The "Urbanistički plan" relates to urban planning and development regulations.

This document outlines what can and cannot be built on the property, and any future development plans that might affect your property.

Ignoring this could mean investing in a property where your plans for development or renovation are not feasible due to local regulations or upcoming projects.

This mistake is not uncommon among foreigners who may not be familiar with Montenegrin property laws and regulations. It's essential to involve a local real estate lawyer or a trusted property agent who understands these documents and can guide you through the process.

They can help you ensure that the property you're interested in has clear legal status and fits your plans in accordance with local laws and development projections.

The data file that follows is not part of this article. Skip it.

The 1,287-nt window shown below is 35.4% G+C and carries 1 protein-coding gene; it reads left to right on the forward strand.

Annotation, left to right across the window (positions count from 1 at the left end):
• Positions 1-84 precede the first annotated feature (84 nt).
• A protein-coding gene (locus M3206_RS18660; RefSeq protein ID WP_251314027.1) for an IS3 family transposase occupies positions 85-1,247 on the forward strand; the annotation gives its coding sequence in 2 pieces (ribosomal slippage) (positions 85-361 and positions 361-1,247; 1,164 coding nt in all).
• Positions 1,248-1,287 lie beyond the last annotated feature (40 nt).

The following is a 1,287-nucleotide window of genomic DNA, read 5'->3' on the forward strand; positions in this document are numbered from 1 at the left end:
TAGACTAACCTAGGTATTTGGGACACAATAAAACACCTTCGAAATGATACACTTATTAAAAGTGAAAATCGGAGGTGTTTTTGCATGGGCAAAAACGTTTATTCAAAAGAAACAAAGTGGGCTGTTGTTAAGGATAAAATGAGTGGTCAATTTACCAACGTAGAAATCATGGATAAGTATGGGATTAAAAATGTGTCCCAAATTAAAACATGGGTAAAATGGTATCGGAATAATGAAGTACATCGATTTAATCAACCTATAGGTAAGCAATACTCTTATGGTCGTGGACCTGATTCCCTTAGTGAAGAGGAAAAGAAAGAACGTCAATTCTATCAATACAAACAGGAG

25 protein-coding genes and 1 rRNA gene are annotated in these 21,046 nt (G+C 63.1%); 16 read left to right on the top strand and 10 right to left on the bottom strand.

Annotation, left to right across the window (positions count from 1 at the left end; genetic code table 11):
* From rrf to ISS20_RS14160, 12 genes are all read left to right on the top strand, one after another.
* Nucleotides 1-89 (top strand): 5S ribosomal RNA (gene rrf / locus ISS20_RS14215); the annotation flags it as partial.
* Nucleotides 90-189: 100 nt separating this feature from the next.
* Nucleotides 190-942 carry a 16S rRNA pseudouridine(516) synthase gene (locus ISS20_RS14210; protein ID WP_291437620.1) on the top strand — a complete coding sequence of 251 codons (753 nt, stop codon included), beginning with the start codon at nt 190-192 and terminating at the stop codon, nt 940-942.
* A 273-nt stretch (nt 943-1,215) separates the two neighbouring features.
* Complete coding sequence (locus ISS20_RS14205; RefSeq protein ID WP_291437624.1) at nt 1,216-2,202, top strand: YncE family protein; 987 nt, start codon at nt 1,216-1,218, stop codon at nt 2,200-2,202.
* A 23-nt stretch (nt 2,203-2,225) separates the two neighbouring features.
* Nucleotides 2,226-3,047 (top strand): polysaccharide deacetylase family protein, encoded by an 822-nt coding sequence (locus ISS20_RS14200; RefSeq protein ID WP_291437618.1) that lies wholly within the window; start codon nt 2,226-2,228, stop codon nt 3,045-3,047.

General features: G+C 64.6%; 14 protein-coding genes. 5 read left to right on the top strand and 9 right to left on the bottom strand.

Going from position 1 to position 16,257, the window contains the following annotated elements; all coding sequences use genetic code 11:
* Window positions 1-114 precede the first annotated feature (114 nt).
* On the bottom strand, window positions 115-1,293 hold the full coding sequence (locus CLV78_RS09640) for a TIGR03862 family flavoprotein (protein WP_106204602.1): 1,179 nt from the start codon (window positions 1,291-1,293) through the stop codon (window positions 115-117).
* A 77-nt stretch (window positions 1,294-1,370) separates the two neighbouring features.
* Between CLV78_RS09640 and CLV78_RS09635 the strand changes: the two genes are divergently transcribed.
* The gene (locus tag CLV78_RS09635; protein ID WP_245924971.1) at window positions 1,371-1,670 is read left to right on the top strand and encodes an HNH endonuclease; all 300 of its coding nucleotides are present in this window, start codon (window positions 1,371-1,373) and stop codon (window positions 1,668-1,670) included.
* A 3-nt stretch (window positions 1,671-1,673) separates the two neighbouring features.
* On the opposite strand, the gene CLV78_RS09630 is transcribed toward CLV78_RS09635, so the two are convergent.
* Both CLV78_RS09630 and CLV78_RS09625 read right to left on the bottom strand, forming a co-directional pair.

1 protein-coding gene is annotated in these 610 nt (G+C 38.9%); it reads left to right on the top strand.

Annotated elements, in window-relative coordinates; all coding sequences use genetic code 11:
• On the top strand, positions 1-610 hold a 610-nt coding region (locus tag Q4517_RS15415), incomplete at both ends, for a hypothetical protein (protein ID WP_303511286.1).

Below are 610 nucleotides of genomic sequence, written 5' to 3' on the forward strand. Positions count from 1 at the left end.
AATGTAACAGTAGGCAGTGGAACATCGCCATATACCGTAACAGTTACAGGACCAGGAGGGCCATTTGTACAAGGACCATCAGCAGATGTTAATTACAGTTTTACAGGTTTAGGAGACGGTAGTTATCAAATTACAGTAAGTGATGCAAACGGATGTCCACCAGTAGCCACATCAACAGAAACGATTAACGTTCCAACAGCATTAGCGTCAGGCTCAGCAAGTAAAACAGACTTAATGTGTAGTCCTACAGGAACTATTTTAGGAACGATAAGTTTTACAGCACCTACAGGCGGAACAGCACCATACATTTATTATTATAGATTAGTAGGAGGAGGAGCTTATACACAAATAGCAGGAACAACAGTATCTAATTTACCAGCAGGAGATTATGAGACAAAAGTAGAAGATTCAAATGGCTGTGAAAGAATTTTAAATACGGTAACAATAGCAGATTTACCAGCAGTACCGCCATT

Problems associated with "Zakon o planiranju prostora i izgradnji objekata"

Another specific mistake you should be aware of when buying residential property in Montenegro is not fully understanding the implications of the "Zakon o planiranju prostora i izgradnji objekata" (Law on Spatial Planning and Construction of Buildings).

This law, unique to Montenegro, contains specific regulations on construction, renovation, and spatial planning that can significantly impact your property.

For instance, if you plan to buy an older property with the intention of renovating or rebuilding, you must be aware that this law might impose certain restrictions based on the location, historical value, or specific zoning rules.

It's not uncommon for foreign buyers to purchase property and later find out they cannot make the desired changes due to these regulations.

Additionally, the law also stipulates the process for obtaining necessary permits for construction and renovation. Failure to comply with these regulations can lead to legal complications, fines, or even the demolition of unlawfully built structures.